Dell says it wants to help customers deploy whatever is best for them. That could be a private cloud built on OpenStack, or connections to one of the company's public cloud partners, like Joyent or Rackspace. Dell holds some important leadership positions in the OpenStack governance bodies, so it is certainly a force in the OpenStack community.
Why they're important: HP seems to be having trouble getting its cloud to catch on. The company has an impressive portfolio though. Its public cloud is based on OpenStack - with plenty of HP sauce layered on top. And that same OS is available to customers to run a private cloud, also leveraging OpenStack. Combined, HP says that creates a hybrid cloud for customers that rivals similar platform-centric plays from companies like VMware and Microsoft. In the Icehouse release HP trailed only Red Hat in terms of the number of contributions of code. So, HP is certainly among the big vendors in the OpenStack community.
Why they're important: Last year IBM publicly announced that OpenStack would be a central part of the company's cloud plans moving forward. Since then, though it's unclear just how big of a part OpenStack plays in the company's cloud plans. IBM has certainly been committed to contributing toward the development of OpenStack. IBM is one of the leading contributors to the project, along with every other company on this list. IBM is using its experience in working with enterprise customers to improve areas such as quality assurance and aligning the OpenStack API to key standards. But, the company has not made OpenStack central to its own products it sells. IBM bought SoftLayer, an IaaS provider, and is in the process of expanding OpenStack support in SoftLayer's cloud. Since that OpenStack announcement IBM has also made commitments to Cloud Foundry, another open source project for application development. And it has announced BlueMix, a PaaS offering that's still in its early stages.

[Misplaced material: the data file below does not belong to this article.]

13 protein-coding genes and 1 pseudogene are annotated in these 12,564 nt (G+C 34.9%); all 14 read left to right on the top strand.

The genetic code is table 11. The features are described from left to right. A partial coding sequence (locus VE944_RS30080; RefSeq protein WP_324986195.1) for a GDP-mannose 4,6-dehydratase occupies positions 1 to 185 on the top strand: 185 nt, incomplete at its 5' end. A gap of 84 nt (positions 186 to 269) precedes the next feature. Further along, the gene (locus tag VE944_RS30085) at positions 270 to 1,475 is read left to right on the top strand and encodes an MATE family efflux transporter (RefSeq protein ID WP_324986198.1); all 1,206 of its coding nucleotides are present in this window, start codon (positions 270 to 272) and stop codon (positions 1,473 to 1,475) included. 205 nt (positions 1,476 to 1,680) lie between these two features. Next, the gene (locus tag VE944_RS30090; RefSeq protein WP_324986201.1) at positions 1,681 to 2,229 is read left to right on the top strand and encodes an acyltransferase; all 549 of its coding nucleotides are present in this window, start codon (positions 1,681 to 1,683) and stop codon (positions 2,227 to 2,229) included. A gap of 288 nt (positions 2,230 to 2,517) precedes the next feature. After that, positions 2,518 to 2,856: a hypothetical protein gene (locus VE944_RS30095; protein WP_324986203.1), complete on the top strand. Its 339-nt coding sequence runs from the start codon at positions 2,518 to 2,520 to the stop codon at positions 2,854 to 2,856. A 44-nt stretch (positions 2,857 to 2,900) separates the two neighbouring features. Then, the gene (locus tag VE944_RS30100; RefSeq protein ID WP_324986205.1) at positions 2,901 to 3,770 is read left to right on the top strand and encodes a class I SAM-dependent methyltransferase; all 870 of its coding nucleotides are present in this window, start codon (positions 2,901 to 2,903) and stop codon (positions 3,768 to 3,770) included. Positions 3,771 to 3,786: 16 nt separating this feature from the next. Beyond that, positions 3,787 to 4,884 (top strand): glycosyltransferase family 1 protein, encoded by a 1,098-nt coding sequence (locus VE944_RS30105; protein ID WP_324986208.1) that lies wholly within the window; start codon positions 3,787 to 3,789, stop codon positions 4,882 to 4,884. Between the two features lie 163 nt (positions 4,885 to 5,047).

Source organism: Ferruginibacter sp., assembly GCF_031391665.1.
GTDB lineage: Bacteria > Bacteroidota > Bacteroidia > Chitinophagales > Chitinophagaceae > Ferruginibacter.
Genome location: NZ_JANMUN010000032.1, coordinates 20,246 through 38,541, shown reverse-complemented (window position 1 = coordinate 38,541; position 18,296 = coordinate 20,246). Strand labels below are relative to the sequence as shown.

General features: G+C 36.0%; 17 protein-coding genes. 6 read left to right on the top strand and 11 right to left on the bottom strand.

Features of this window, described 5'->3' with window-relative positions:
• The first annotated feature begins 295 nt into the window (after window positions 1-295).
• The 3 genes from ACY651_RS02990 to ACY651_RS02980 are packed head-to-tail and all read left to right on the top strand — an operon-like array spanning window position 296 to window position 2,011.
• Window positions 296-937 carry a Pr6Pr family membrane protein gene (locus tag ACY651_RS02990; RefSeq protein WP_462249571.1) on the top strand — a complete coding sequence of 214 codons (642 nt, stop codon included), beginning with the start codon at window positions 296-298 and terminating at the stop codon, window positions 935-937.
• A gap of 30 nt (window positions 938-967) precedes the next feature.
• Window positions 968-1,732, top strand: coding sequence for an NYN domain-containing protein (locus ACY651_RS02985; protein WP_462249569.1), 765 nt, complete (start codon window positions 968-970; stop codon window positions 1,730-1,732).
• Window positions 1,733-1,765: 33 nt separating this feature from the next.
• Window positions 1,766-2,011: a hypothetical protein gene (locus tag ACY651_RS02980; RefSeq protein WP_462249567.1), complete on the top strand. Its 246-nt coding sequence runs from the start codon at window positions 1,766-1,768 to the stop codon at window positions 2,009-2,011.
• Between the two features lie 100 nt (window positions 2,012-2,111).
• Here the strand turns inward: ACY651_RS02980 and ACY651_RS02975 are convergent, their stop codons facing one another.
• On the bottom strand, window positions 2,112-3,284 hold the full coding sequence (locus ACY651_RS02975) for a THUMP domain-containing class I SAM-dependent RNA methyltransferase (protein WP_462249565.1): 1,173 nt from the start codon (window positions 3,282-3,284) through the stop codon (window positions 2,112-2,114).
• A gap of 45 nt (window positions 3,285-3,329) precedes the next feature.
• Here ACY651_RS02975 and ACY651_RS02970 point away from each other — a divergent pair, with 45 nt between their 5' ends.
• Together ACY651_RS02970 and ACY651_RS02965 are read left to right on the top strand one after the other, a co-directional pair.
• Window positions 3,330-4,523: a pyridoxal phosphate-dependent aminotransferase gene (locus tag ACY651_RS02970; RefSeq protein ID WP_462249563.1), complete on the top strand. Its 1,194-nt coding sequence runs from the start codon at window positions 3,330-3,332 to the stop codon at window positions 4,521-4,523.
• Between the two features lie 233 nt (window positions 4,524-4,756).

Why they're important: It seems that the main goal of Cisco being involved in OpenStack is to ensure that the hardware the company makes - its networking, converged infrastructure and servers - are all compatible with OpenStack. Cisco also plays an important role on the leadership and marketing efforts, lending the head of its cloud technology team to be vice chairman of the OpenStack board of directors and sharing stories of how the company's WebEx team has deployed OpenStack within the company. It's yet to be seen how central of a role OpenStack will play in the company's recently announced InterCloud.
Why they're important: A number of companies have sprouted up as pure-play OpenStack vendors that focus solely on supporting and selling OpenStack-related products and services. Embracing this strategy has helped Mirantis, a Mountain View, Calif.-based company grow from a venture-backed startup to now one that has more than 400 employees. The company originally supported a variety of OpenStack deployment models, but as the open source project has matured, so too has Mirantis's offerings. The company now has its own distribution of OpenStack which users can implement on their own, or with the support of Mirantis engineers. The company is also building up its partnerships, including those announced with Red Hat, VMware and it recently publicized a $30 million deal, which was accompanied by an investment, from mobile provider Ericsson to implement a cloud for that company.
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